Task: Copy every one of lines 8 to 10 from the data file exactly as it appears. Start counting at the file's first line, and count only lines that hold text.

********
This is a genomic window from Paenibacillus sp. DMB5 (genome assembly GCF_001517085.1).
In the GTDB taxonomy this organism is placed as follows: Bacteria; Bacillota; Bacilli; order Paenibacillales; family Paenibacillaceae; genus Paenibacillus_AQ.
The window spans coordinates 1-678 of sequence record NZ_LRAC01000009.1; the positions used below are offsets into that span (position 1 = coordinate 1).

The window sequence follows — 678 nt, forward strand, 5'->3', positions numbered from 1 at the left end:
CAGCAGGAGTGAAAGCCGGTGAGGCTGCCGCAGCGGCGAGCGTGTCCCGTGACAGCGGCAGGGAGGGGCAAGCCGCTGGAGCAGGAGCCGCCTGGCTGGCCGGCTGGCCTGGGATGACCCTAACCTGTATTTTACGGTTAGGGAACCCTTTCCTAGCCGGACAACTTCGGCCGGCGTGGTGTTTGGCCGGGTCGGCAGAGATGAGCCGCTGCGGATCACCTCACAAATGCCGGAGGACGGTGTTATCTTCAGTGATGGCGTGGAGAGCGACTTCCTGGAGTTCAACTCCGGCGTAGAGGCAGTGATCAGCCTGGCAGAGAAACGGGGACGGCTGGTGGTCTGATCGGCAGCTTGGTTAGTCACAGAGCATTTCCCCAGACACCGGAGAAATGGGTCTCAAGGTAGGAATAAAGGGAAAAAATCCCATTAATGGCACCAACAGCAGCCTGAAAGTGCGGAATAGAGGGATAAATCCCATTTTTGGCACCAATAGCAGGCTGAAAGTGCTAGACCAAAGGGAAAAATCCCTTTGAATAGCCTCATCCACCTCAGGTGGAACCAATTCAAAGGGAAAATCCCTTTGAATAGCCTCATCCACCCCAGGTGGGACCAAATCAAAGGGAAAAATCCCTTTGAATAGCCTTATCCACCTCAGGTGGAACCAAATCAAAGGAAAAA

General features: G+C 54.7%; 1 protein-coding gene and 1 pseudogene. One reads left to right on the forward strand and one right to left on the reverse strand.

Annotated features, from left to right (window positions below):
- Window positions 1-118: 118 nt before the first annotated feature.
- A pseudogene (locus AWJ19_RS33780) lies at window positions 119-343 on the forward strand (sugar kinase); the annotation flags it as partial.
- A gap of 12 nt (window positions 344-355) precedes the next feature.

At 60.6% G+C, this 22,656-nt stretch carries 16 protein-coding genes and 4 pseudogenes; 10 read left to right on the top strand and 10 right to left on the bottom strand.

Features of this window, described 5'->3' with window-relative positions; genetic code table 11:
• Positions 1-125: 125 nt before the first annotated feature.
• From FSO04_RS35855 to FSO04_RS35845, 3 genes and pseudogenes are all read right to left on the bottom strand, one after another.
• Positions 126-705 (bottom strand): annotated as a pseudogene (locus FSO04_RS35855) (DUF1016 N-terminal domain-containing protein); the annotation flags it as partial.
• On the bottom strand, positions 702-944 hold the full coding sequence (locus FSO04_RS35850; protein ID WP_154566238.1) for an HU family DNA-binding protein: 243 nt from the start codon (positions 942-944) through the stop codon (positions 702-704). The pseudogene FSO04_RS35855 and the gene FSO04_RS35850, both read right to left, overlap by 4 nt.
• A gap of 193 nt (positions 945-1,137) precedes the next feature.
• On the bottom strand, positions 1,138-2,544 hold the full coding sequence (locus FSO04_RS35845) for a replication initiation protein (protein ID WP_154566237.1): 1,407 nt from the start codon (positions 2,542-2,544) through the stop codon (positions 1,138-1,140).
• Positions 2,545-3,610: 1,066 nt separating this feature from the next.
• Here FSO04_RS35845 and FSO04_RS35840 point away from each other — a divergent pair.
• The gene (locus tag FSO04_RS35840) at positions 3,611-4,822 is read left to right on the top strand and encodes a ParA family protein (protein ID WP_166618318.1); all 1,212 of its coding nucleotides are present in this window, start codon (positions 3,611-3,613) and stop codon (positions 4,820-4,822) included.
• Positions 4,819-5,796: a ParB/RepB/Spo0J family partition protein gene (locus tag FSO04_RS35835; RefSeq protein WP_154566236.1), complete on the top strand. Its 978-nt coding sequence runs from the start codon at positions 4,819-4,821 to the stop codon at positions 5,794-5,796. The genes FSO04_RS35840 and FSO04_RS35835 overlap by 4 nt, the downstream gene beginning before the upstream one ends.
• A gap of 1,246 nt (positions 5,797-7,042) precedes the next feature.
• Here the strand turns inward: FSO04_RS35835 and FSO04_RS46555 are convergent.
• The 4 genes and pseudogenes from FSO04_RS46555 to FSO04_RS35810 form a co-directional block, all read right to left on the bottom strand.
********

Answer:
- Window positions 1-118: 118 nt before the first annotated feature.
- A pseudogene (locus AWJ19_RS33780) lies at window positions 119-343 on the forward strand (sugar kinase); the annotation flags it as partial.
- A gap of 12 nt (window positions 344-355) precedes the next feature.